Whenever tragedy strikes, people often reach out for emotional support. Communities come together, religious groups gather, family and friends unite. Such healthy relationships lift us, infuse us with courage, and give us strength.
When we're confronted by shared suffering, human contact is healing. It awakens our humanity and triggers self-reflection. Frequently, a crisis causes us to put away petty concerns and value life more. As a wise man once said, gratitude is born of suffering.
For example, after September 11th, the island of Manhattan became an endless memorial. New Yorkers took to the streets and cried together. They created works of art, lit candles in parks, sang songs in memory of their loved ones. I remember hugging strangers on a city bus and weeping with local business owners on my street. "We'll get through this," we told each other as we embraced and wiped our tears. Such physical displays of affection meant the world to me. Nearly 20 years later, I can still feel their warmth.
The social distancing of the coronavirus doesn't allow for such contact. We can't hug or touch. We miss being in the presence of our loved ones. Houseguests are banned, family events are canceled, dinners or lunches with friends are forbidden. Many of us are isolated and feeling more alone than ever. (See "How to Lower Your Coronavirus Anxiety.")
Isolation fuels depression
While younger people can make use of technology for video visits or gatherings, older people are less likely to know how to use such technology. Additionally, since they are the most vulnerable to the coronavirus, they are less likely to ask for help.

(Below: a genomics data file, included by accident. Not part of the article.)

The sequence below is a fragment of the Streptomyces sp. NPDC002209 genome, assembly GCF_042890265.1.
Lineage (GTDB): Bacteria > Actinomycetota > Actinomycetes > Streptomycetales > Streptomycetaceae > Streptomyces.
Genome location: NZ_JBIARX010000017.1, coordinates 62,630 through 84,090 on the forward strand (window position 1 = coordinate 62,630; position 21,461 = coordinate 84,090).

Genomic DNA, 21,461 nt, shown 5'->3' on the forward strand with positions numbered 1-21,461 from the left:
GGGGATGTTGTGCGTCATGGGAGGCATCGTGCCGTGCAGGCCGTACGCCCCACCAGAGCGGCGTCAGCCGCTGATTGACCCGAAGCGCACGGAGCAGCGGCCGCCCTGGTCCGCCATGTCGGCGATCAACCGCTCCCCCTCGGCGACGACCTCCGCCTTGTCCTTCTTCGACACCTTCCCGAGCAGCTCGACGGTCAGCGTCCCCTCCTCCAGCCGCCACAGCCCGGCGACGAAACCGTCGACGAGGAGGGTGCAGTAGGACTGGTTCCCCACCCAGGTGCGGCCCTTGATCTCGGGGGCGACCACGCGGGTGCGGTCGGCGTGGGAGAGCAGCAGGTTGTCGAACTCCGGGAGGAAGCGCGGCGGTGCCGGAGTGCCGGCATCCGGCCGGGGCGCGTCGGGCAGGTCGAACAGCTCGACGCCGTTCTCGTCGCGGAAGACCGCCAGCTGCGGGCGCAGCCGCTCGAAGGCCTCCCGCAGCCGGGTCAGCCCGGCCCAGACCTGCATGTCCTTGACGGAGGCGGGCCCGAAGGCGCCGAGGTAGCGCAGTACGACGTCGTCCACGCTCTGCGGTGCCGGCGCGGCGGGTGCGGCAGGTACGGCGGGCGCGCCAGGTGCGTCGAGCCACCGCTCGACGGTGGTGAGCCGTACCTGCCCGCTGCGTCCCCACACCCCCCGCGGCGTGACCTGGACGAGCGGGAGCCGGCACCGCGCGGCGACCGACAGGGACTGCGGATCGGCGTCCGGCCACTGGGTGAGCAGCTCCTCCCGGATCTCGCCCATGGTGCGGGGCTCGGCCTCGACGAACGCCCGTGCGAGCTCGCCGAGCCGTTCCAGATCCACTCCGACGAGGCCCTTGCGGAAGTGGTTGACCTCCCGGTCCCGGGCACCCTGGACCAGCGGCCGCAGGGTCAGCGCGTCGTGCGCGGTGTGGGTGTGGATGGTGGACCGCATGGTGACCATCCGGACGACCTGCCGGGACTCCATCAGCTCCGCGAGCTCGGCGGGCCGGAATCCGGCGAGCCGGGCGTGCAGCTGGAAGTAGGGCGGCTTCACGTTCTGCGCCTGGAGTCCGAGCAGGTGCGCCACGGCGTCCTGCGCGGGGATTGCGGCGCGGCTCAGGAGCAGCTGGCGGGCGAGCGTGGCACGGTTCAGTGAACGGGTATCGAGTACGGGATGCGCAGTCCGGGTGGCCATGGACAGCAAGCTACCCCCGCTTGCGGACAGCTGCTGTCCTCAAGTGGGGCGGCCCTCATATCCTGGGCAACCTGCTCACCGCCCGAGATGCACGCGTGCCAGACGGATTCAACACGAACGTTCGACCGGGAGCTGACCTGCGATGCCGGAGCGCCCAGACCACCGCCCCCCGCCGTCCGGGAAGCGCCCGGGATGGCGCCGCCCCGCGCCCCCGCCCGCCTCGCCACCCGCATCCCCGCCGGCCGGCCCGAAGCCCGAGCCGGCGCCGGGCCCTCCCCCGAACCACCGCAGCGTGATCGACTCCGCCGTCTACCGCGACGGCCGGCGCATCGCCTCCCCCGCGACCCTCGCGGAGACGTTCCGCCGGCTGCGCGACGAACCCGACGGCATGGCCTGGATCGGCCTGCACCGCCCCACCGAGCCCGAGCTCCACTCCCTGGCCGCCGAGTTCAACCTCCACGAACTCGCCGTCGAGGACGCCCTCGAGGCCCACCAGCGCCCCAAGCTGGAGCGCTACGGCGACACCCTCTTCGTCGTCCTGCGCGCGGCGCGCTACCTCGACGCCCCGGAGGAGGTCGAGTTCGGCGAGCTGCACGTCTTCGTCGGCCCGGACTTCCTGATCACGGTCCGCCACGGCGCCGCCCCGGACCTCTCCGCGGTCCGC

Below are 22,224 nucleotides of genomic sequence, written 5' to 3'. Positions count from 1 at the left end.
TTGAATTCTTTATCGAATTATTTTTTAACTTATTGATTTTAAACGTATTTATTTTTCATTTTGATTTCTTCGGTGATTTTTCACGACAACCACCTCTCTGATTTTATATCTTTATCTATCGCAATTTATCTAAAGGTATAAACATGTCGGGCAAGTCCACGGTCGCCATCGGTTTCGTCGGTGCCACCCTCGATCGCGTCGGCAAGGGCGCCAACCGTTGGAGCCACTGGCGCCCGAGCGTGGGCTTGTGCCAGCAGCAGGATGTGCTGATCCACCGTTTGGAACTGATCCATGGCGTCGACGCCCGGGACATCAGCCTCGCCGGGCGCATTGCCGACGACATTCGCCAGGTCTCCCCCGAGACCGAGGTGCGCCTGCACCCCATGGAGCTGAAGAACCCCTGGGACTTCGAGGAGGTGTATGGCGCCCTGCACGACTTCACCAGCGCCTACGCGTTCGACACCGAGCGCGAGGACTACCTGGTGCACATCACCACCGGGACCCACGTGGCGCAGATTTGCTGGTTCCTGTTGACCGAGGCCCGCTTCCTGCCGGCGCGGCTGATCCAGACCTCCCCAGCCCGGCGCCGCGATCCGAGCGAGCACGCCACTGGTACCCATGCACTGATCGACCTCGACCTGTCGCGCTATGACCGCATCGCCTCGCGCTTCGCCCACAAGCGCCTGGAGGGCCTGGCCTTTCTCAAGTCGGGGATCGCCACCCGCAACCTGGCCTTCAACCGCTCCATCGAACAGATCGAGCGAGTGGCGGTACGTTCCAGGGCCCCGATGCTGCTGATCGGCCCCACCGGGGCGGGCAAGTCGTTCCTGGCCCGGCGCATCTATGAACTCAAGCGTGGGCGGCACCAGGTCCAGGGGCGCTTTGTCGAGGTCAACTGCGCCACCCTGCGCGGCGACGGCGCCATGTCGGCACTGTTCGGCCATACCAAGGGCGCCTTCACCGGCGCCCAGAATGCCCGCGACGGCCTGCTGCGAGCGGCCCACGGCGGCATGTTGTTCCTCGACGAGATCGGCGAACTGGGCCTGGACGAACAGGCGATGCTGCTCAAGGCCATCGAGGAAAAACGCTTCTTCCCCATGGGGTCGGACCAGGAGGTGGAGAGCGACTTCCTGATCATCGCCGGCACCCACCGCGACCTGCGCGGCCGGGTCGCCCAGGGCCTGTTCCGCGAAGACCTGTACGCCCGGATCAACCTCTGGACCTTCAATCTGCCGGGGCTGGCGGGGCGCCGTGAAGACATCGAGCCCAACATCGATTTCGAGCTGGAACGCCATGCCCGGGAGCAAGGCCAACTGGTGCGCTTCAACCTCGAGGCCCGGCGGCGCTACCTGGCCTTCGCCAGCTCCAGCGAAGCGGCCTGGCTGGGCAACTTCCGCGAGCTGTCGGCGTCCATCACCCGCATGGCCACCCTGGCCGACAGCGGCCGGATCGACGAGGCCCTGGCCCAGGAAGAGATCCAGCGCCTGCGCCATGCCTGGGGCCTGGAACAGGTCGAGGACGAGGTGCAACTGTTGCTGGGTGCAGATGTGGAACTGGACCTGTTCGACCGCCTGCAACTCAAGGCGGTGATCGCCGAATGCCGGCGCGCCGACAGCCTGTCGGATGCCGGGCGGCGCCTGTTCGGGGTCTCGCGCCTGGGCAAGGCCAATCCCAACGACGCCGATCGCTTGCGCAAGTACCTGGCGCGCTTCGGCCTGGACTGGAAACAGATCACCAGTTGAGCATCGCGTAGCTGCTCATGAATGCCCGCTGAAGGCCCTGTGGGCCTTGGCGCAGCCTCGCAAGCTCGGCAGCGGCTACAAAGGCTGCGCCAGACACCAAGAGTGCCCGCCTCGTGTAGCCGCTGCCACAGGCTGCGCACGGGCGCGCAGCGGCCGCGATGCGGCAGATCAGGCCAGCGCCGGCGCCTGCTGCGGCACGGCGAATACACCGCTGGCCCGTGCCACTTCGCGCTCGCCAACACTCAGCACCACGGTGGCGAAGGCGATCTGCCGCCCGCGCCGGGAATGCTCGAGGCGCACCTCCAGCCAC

Depression breeds in isolation as worries about the future eat away at our sense of well-being.
Quarantine tools to help you get by
The New York Times recently ran a wonderful article entitled "How We Got By." The article features interviews with people who survived horrible situations and survived, such as the sudden death of a loved one, losing a job at the same time as a marriage ending, surviving homelessness, and being held as a political prisoner.
The survivors of these events not only got by; they also turned their stories around and found a way to thrive. Here's what these brave souls recommended:
1. Learn a New Skill
Tackle a skill you always wanted to learn. Learn an instrument, enroll in an online course, take a writing class. Any new task is welcome. After all, you have the time, right?
2. Immerse Yourself in Reading
Reading offers an emotional and psychic escape. You can read books online, order new publications, or take books out of the library virtually. A good murder mystery or a biography of a favorite celebrity can add an extra dose of fun.
3. Create New Routines
Stick to your regular routines, such as exercising, keeping a consistent sleep schedule, and maintaining personal hygiene. Add special self-care activities, such as watching your favorite movie again, looking through family photos, or reorganizing your closets.
4. Treat Your Situation as an Opportunity
Too busy to add new routines? Not anymore! In this way, quarantine time is a gift. What task have you been avoiding? What about that screenplay that you wanted to write? How about cleaning out that closet? (You know the one.)
5. Reach out
Make time to call friends; reconnect with old high school or college buddies. Now's also a good time to check on elderly neighbors and offer to help them out with shopping, etc. The wonderful thing about altruistic activities is that they raise your spirits, too.
Still not satisfied? See "9 Ways to Cure Your Own Depression."